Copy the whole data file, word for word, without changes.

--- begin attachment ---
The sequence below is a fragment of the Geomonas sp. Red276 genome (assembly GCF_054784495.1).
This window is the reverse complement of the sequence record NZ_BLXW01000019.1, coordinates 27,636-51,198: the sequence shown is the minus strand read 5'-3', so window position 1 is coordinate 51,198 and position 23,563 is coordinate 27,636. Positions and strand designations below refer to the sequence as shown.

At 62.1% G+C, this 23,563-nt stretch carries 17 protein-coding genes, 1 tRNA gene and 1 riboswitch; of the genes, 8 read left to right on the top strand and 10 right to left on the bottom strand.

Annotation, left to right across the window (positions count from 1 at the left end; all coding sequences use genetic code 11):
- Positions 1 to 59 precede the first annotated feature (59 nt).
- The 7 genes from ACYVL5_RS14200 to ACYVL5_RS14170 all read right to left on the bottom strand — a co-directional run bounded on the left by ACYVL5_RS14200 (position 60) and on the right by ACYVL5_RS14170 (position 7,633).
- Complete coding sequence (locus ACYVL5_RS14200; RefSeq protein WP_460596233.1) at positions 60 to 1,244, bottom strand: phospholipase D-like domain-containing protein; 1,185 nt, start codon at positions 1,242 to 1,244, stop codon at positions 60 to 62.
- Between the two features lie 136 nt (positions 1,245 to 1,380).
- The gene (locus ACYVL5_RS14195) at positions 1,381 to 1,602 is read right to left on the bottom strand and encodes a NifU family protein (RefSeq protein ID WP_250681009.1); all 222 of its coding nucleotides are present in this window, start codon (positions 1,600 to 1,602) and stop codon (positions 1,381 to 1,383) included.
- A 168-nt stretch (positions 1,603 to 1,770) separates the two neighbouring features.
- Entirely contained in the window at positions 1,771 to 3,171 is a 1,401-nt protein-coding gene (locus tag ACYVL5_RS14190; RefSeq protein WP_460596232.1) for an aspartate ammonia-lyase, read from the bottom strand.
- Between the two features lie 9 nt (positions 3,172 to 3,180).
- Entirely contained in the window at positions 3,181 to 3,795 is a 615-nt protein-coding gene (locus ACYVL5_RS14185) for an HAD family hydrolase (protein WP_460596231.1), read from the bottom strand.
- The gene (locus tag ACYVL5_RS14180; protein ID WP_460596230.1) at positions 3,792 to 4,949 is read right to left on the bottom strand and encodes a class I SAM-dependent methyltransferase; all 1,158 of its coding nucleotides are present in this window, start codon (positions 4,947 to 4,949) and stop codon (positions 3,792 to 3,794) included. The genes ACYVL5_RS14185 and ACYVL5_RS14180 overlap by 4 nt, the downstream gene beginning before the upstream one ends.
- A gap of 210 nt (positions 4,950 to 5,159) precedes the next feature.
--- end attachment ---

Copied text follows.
The sequence below is a fragment of the Geomonas sp. Red276 genome (assembly GCF_054784495.1).
This window is the reverse complement of the sequence record NZ_BLXW01000019.1, coordinates 27,636-51,198: the sequence shown is the minus strand read 5'-3', so window position 1 is coordinate 51,198 and position 23,563 is coordinate 27,636. Positions and strand designations below refer to the sequence as shown.

At 62.1% G+C, this 23,563-nt stretch carries 17 protein-coding genes, 1 tRNA gene and 1 riboswitch; of the genes, 8 read left to right on the top strand and 10 right to left on the bottom strand.

Annotation, left to right across the window (positions count from 1 at the left end; all coding sequences use genetic code 11):
- Positions 1 to 59 precede the first annotated feature (59 nt).
- The 7 genes from ACYVL5_RS14200 to ACYVL5_RS14170 all read right to left on the bottom strand — a co-directional run bounded on the left by ACYVL5_RS14200 (position 60) and on the right by ACYVL5_RS14170 (position 7,633).
- Complete coding sequence (locus ACYVL5_RS14200; RefSeq protein WP_460596233.1) at positions 60 to 1,244, bottom strand: phospholipase D-like domain-containing protein; 1,185 nt, start codon at positions 1,242 to 1,244, stop codon at positions 60 to 62.
- Between the two features lie 136 nt (positions 1,245 to 1,380).
- The gene (locus ACYVL5_RS14195) at positions 1,381 to 1,602 is read right to left on the bottom strand and encodes a NifU family protein (RefSeq protein ID WP_250681009.1); all 222 of its coding nucleotides are present in this window, start codon (positions 1,600 to 1,602) and stop codon (positions 1,381 to 1,383) included.
- A 168-nt stretch (positions 1,603 to 1,770) separates the two neighbouring features.
- Entirely contained in the window at positions 1,771 to 3,171 is a 1,401-nt protein-coding gene (locus tag ACYVL5_RS14190; RefSeq protein WP_460596232.1) for an aspartate ammonia-lyase, read from the bottom strand.
- Between the two features lie 9 nt (positions 3,172 to 3,180).
- Entirely contained in the window at positions 3,181 to 3,795 is a 615-nt protein-coding gene (locus ACYVL5_RS14185) for an HAD family hydrolase (protein WP_460596231.1), read from the bottom strand.
- The gene (locus tag ACYVL5_RS14180; protein ID WP_460596230.1) at positions 3,792 to 4,949 is read right to left on the bottom strand and encodes a class I SAM-dependent methyltransferase; all 1,158 of its coding nucleotides are present in this window, start codon (positions 4,947 to 4,949) and stop codon (positions 3,792 to 3,794) included. The genes ACYVL5_RS14185 and ACYVL5_RS14180 overlap by 4 nt, the downstream gene beginning before the upstream one ends.
- A gap of 210 nt (positions 4,950 to 5,159) precedes the next feature.